Title

Investigating the effect of circadian rhythm regulator Bmal1 on tumorigenesis in APCmin/- mice

Type of Proposal

Visual Presentation (Poster, Installation, Demonstration)

Start Date

22-3-2018 2:30 PM

End Date

22-3-2018 4:30 PM

Location

Atrium

Faculty

Faculty of Science

Faculty Sponsor

Phillip Karpowicz

Abstract/Description of Original Work

Colorectal cancer is the second most commonly diagnosed cancer in Canada and among top three leading causes of cancer deaths. The rate of colorectal cancer is especially increased when the familial adenomatous polyposis coli (APC) gene is mutated. The APCmin/- mouse, which carries a heterozygous mutation of the Apc gene, is prone to polyp and tumour formation in the intestine, making it a valuable model for studying colorectal cancer. The circadian rhythm contributes to a host of physiological activities in mammals, including sleep-wake cycle and immune response. It is also thought to play a role in cellular processes, such as cell proliferation and differentiation. On a molecular level, the ‘rhythm’ is maintained by various negative feedback loops, leading to oscillating transcript and protein levels of several core clock genes, such as BMAL1, CLOCK, CRY 1-2 and PER 1-3. Recent studies show that dysfunction of circadian rhythm is implicated in colorectal cancer. For instance, abnormal levels of clock gene transcripts are found in more aggressive tumours and associated with worse disease prognosis. However, the precise mechanisms by which clock genes affect tumorigenesis are unclear. To investigate this issue, we knocked out BMAL1 to disrupt the circadian rhythm in Apc mutant mice. We used Apcmin/-Bmal1-/- and Apcmin/-Bmal1+/+ mice and synchronized their clock activity with a 12-hour light/12-hour dark photoperiod. Both genotypes of mice had significant polyp formations, as predicted given the Apc mutation. However, the Apcmin/-Bmal1-/- mice had twice as many tumours than the controls, throughout the small intestine. There are many potential explanations for this result, including an increase in cell proliferation, decrease in apoptosis, or dysregulation of cell differentiation, when the gene Bmal1-/- is absent. My project will use markers of these cellular activities to distinguish the role of BMAL in these processes.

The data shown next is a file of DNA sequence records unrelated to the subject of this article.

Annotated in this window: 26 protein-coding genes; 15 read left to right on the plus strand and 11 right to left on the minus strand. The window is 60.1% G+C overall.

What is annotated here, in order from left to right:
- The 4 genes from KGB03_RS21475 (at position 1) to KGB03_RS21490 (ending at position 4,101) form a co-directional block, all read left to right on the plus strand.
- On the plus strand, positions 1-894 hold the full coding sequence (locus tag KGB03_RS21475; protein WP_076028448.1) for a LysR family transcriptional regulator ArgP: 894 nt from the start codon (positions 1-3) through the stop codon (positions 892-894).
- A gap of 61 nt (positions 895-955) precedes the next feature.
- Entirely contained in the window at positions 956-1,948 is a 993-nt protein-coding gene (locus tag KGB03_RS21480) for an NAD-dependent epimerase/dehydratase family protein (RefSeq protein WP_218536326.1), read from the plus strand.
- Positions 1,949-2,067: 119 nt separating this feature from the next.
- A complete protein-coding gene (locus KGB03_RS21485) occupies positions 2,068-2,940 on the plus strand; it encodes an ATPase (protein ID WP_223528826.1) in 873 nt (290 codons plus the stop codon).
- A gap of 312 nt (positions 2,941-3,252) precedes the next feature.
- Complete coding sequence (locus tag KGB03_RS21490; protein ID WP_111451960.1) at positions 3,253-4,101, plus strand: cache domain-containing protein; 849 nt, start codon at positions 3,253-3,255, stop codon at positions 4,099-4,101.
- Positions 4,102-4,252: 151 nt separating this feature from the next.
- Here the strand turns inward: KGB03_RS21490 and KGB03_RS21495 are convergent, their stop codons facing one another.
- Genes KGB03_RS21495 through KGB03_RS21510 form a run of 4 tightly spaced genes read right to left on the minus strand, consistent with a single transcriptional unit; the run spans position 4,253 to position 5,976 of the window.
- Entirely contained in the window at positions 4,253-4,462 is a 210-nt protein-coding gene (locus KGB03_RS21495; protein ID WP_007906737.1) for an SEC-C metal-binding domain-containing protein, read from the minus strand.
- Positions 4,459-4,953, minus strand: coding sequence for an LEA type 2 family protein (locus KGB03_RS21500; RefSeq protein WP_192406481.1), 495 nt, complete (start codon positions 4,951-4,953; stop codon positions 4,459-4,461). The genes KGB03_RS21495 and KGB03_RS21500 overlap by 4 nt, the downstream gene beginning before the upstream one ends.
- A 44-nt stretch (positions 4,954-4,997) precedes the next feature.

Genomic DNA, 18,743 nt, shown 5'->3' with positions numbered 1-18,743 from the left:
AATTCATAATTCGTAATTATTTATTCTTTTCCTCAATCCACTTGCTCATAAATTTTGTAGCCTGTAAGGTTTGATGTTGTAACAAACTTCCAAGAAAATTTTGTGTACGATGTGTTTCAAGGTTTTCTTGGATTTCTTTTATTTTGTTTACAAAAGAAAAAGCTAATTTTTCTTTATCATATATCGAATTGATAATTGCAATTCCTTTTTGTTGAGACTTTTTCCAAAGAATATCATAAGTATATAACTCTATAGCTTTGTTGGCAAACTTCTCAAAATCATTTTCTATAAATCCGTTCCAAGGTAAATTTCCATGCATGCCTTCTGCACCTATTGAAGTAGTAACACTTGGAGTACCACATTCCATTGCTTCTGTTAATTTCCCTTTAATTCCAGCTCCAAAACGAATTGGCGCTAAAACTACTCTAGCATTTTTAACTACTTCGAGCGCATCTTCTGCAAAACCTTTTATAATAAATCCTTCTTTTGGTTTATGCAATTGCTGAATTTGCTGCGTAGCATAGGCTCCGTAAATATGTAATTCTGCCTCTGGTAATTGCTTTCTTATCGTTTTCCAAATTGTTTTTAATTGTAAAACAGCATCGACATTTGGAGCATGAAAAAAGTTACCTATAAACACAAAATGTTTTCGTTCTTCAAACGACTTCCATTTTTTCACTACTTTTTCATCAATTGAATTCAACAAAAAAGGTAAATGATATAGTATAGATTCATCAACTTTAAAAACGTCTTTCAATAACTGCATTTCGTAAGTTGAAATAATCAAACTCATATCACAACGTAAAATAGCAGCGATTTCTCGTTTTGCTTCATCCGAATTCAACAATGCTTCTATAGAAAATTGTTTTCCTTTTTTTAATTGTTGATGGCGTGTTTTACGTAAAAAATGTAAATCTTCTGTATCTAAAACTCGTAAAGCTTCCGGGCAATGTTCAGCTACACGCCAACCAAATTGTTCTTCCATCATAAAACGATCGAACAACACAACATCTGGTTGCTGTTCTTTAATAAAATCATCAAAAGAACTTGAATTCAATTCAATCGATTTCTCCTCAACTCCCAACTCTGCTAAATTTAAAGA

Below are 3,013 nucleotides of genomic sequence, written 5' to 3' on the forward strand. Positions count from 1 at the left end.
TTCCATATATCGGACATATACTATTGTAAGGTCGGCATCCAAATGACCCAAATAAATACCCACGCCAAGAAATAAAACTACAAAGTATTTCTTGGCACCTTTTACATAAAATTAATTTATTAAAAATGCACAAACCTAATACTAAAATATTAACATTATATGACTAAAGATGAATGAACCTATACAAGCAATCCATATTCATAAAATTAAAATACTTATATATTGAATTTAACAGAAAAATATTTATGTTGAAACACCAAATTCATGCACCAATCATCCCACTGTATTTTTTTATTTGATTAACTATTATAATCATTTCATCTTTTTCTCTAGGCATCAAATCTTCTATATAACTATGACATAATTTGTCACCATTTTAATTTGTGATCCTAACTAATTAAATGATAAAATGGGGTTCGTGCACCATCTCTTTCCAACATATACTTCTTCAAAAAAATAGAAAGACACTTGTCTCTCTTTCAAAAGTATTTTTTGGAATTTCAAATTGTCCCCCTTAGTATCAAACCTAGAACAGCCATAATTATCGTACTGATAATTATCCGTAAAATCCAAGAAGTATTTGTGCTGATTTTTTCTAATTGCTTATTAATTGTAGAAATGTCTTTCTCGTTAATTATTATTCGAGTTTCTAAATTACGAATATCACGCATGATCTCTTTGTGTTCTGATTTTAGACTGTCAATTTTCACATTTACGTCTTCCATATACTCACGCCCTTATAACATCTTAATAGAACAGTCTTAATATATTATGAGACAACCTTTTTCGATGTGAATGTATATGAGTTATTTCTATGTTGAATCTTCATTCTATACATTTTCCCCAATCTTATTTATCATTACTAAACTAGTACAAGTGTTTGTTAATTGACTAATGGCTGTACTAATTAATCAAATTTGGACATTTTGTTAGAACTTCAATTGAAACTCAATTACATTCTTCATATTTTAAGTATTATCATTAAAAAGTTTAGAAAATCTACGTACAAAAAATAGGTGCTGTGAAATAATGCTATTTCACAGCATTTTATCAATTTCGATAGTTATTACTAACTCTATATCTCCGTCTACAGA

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Mar 22nd, 2:30 PM Mar 22nd, 4:30 PM

Investigating the effect of circadian rhythm regulator Bmal1 on tumorigenesis in APCmin/- mice

Atrium

Colorectal cancer is the second most commonly diagnosed cancer in Canada and among top three leading causes of cancer deaths. The rate of colorectal cancer is especially increased when the familial adenomatous polyposis coli (APC) gene is mutated. The APCmin/- mouse, which carries a heterozygous mutation of the Apc gene, is prone to polyp and tumour formation in the intestine, making it a valuable model for studying colorectal cancer. The circadian rhythm contributes to a host of physiological activities in mammals, including sleep-wake cycle and immune response. It is also thought to play a role in cellular processes, such as cell proliferation and differentiation. On a molecular level, the ‘rhythm’ is maintained by various negative feedback loops, leading to oscillating transcript and protein levels of several core clock genes, such as BMAL1, CLOCK, CRY 1-2 and PER 1-3. Recent studies show that dysfunction of circadian rhythm is implicated in colorectal cancer. For instance, abnormal levels of clock gene transcripts are found in more aggressive tumours and associated with worse disease prognosis. However, the precise mechanisms by which clock genes affect tumorigenesis are unclear. To investigate this issue, we knocked out BMAL1 to disrupt the circadian rhythm in Apc mutant mice. We used Apcmin/-Bmal1-/- and Apcmin/-Bmal1+/+ mice and synchronized their clock activity with a 12-hour light/12-hour dark photoperiod. Both genotypes of mice had significant polyp formations, as predicted given the Apc mutation. However, the Apcmin/-Bmal1-/- mice had twice as many tumours than the controls, throughout the small intestine. There are many potential explanations for this result, including an increase in cell proliferation, decrease in apoptosis, or dysregulation of cell differentiation, when the gene Bmal1-/- is absent. My project will use markers of these cellular activities to distinguish the role of BMAL in these processes.